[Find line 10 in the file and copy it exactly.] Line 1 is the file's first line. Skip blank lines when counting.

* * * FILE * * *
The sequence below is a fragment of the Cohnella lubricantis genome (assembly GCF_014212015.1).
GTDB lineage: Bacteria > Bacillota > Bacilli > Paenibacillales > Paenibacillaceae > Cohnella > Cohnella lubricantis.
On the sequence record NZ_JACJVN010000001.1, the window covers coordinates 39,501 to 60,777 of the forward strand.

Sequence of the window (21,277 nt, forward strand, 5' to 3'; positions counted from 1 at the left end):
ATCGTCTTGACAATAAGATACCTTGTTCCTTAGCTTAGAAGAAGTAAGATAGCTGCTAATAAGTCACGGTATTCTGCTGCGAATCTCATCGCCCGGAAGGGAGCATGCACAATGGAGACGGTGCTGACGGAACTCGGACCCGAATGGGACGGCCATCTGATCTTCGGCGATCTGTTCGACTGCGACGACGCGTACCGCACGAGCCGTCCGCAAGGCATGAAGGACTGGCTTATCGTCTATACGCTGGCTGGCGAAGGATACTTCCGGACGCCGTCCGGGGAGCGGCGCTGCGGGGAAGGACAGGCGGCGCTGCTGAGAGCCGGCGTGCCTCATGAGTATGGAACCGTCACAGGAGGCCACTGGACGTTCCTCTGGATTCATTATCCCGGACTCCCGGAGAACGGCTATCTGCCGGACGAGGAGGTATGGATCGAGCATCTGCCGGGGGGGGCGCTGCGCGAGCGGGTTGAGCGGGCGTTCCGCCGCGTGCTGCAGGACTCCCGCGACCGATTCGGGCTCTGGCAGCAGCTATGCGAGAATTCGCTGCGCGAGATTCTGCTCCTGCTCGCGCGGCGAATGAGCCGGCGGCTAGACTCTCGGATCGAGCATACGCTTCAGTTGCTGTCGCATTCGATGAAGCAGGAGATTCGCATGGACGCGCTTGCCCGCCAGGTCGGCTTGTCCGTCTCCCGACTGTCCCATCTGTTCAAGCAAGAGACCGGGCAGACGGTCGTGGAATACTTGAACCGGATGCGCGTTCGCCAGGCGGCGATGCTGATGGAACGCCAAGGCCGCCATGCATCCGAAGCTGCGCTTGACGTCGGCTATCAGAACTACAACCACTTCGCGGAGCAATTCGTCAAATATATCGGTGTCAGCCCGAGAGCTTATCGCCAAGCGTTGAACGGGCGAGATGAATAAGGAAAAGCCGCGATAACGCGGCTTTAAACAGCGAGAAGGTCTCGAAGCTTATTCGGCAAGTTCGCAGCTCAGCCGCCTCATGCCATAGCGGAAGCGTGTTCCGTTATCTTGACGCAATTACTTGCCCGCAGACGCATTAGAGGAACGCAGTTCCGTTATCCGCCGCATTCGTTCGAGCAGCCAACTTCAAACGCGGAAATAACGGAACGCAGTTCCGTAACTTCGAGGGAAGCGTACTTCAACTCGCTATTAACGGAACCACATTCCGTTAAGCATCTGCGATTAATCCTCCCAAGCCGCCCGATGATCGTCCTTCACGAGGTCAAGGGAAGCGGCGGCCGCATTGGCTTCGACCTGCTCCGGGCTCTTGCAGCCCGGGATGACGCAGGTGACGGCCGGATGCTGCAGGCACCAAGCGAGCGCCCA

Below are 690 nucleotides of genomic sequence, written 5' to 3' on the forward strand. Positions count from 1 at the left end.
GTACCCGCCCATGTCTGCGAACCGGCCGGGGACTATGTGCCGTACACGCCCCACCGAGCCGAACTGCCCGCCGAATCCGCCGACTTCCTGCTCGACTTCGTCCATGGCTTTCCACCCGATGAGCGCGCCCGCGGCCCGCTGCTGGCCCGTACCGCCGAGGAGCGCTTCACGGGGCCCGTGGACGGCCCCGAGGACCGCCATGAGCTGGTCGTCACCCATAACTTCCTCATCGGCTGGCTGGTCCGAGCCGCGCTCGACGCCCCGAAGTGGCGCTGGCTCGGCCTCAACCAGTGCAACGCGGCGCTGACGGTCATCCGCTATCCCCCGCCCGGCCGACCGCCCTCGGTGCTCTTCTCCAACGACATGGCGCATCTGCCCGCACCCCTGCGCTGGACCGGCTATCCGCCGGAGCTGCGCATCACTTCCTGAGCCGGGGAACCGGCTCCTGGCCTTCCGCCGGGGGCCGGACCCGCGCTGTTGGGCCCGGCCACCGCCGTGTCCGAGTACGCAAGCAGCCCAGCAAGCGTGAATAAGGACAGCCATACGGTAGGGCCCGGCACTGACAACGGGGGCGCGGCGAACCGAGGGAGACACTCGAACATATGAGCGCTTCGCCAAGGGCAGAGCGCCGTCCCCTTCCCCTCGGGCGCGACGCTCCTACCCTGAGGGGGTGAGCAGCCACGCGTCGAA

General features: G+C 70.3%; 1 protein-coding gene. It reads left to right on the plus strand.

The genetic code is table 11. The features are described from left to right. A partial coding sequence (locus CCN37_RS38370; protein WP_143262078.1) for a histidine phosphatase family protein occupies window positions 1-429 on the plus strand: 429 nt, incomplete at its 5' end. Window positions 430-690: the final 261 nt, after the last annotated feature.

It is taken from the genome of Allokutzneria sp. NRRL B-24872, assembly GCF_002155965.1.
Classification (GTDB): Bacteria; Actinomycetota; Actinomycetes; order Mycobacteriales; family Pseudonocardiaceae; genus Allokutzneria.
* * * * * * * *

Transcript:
It is taken from the genome of Allokutzneria sp. NRRL B-24872, assembly GCF_002155965.1.